Unlike most cities where highrise dominates the landscape, Geelong’s old buildings were spared demolition. There was a reason for this and it wasn’t just a handful of people who argued against the loss of these tasteful buildings.Continue reading why were geelong’s old buildings preserved?
I headed to the western edge of Port Phillip Bay to North Geelong combing antique stores when I spotted the tasteful Federal Woollen Mills’ main building. The brick factory was constructed by the first Australian Labour Government in 1915 and offered better working conditions for factory employees. Workers were responsible for scouring, carding, dyeing, spinning and weaving Australian wool into cloth using the mill’s own power plant.Continue reading geelong’s Federal woollen mills
On an early morning hike I past two women heading to the beach with their surfboards. Wind swept over Port Phillip Bay, but still the waves were no higher than thirty centimetres. Further ahead was Station Pier Cruise Ship Terminal where the Queen Elizabeth was docked. Cars crawled past to enter the ferry that would later sail to Devonport, a journey I’d taken in my late teens.Continue reading by the bay
To be honest, I’d never heard of a lava blister until I traipsed around Williamstown’s point and came across this unusual rock formation. Continue reading What is a lava blister?
Beginning at Williamstown’s Point Gellibrand Coastal Heritage Park, a trail ran parallel to Port Phillip Bay. I passed Shelley Beach where a multitude of sea birds gathered on the rocks extending into the sea. Others squawked overhead. Continue reading A hike by the bay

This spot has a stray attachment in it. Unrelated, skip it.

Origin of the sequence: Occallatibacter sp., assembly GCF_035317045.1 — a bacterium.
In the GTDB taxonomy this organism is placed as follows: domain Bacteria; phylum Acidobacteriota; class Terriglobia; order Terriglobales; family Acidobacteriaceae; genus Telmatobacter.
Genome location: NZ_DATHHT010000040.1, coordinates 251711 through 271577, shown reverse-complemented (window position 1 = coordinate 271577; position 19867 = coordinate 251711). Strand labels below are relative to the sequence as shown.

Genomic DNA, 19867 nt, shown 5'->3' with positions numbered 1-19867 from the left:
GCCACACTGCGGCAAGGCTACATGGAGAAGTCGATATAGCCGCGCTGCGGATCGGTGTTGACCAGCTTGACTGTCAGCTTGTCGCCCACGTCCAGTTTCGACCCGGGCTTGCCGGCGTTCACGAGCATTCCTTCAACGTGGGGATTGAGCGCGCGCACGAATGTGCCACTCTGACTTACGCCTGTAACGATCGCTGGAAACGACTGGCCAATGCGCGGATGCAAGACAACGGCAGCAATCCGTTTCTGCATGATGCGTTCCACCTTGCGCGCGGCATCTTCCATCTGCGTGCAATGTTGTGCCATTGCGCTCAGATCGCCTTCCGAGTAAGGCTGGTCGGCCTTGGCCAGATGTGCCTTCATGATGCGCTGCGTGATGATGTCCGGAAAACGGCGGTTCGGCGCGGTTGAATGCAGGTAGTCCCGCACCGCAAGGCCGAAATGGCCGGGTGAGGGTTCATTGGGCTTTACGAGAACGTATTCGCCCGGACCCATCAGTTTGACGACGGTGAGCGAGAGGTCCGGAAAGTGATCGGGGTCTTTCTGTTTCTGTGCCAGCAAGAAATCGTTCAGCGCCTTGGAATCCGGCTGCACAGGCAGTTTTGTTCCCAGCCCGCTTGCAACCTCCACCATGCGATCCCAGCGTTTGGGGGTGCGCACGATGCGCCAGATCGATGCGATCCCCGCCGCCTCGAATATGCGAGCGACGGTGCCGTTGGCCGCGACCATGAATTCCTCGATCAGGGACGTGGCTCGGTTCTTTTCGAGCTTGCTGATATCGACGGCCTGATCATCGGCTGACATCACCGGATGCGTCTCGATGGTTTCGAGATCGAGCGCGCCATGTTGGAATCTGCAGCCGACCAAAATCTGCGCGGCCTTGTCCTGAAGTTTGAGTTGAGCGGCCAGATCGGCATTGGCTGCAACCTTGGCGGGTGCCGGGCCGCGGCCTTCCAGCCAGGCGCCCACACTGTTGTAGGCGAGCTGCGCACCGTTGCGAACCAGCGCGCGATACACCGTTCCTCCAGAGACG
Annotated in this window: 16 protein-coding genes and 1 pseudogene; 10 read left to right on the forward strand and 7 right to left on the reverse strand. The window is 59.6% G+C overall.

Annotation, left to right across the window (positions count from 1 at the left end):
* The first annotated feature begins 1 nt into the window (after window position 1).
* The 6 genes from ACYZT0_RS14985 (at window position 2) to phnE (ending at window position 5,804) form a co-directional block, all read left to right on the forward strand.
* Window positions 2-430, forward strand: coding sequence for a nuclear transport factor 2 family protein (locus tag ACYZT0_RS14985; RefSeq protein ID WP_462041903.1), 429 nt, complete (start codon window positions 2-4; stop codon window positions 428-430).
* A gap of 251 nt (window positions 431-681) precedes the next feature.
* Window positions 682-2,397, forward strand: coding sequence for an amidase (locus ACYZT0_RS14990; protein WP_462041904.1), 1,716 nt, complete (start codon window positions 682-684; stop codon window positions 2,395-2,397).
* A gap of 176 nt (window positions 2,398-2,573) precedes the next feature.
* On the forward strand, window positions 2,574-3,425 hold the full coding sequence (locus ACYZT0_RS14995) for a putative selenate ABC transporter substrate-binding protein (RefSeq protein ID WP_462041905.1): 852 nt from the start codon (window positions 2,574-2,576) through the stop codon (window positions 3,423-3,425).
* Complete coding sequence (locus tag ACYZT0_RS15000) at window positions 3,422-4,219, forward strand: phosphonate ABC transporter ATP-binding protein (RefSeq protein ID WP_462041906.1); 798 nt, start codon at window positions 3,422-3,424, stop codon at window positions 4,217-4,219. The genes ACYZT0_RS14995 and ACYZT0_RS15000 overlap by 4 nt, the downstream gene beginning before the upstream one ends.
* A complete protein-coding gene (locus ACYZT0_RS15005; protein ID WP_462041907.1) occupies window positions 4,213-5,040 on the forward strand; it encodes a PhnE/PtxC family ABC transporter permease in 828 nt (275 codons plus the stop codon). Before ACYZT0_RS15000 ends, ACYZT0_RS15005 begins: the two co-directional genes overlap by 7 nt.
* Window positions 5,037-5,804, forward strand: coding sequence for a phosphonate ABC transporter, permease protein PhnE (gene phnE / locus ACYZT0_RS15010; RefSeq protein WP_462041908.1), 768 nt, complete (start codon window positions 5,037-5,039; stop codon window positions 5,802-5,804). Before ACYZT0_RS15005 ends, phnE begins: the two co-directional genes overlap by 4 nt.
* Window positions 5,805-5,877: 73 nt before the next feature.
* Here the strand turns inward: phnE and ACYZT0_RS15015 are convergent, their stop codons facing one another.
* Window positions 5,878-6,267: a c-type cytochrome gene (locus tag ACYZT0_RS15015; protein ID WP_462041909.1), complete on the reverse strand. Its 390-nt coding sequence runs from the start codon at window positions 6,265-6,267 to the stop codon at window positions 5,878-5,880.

On the first sunny fourteen degree day in a week, I raced to St Kilda pier to catch a ferry across the northern end of Port Phillip Bay. After the ferry docked at Port Melbourne pier, we sailed over calm waters towards Williamstown. Continue reading Sailing across the bay
South of Albert Park Beach was Middle Park Beach. In the 1900s when men and women were not permitted to swim together at the beach, there were public baths along the shoreline to cater to this law. Continue reading Back in the 1900s
Port Phillip Bay stretched around on its eastern side with one perfect beach after another. For me, the only disappointment was being a bay, the sea was like swimming in a lake, flat with no surf. Continue reading Cancer country
The Bay Trail from St Kilda to Port Melbourne was about a five kilometre trip one way. I stepped on to the trail somewhere at the midpoint and usually turned south, but that day I headed in the opposite direction. Far in the distance sat the Spirit of Tasmania and I had this urge for ages to walk right to the pier. Continue reading The lure of a spirit
I headed south past the lighthouse along the path that meandered close to Port Phillip Bay. On this perfect autumn day, there were plenty of bikers and hikers taking advantage of the sunny conditions. Off shore, sail boats bobbed over the choppy sea while wavelets splashed against the rocks below. Continue reading A hike to Point Ormond Hill